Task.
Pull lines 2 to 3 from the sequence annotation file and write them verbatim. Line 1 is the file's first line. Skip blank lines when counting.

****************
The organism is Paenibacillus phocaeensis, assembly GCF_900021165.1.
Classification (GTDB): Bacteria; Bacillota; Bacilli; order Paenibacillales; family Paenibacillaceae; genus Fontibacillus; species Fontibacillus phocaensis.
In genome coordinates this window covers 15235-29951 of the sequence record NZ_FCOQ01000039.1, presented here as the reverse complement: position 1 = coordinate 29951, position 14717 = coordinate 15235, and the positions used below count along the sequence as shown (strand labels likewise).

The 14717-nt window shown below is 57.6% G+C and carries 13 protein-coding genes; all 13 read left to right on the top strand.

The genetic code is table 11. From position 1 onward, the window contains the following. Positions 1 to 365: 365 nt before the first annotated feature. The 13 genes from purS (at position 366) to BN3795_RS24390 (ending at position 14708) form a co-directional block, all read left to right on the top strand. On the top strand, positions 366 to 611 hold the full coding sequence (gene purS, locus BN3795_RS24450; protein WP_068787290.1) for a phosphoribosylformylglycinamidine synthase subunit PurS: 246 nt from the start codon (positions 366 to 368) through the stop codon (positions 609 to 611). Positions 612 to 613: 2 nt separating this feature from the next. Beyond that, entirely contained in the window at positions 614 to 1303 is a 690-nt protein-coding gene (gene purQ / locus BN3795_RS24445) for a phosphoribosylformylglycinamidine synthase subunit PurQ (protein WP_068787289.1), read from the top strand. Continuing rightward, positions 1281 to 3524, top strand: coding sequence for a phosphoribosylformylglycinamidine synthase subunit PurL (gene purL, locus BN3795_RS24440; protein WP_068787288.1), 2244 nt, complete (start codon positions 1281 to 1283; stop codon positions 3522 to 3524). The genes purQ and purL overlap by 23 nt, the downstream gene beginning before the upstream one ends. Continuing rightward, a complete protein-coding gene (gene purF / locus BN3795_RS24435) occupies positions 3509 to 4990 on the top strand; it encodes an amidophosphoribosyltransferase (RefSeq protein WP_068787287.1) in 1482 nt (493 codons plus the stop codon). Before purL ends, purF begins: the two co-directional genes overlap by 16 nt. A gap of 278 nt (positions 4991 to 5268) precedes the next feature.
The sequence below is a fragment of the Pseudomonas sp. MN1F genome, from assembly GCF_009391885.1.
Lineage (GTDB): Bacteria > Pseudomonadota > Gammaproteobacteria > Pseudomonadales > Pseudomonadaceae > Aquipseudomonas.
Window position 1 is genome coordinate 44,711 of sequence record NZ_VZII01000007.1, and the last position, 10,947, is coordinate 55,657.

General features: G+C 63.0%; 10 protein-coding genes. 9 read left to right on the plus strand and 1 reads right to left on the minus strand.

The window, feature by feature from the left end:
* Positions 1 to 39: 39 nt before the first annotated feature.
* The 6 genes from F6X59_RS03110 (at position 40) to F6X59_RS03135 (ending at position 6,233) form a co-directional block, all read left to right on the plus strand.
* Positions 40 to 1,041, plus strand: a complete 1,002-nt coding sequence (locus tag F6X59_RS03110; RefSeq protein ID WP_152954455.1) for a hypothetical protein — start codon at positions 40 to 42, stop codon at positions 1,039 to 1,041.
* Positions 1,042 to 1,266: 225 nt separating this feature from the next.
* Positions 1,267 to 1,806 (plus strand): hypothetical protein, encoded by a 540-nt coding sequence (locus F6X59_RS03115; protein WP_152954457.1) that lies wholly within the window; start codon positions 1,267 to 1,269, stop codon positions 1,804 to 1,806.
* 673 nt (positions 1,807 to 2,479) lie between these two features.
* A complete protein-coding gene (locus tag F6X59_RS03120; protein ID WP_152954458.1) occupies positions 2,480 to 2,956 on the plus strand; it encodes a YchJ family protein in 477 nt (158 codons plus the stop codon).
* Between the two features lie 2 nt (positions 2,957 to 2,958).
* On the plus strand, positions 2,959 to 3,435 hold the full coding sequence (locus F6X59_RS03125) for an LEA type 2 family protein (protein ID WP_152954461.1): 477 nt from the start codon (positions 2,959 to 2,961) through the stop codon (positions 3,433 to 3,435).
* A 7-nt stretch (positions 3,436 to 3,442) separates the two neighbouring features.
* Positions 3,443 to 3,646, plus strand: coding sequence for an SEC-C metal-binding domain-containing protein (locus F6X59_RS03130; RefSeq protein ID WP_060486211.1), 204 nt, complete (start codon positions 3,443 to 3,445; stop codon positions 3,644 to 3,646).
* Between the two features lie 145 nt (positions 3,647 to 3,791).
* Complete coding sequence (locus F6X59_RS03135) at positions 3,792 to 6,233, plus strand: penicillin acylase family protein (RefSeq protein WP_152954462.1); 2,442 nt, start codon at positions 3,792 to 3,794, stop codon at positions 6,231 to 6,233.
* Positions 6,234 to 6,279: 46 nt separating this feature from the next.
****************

Classification (GTDB): Bacteria; Bacillota; Bacilli; order Paenibacillales; family Paenibacillaceae; genus Fontibacillus; species Fontibacillus phocaensis.
In genome coordinates this window covers 15235-29951 of the sequence record NZ_FCOQ01000039.1, presented here as the reverse complement: position 1 = coordinate 29951, position 14717 = coordinate 15235, and the positions used below count along the sequence as shown (strand labels likewise).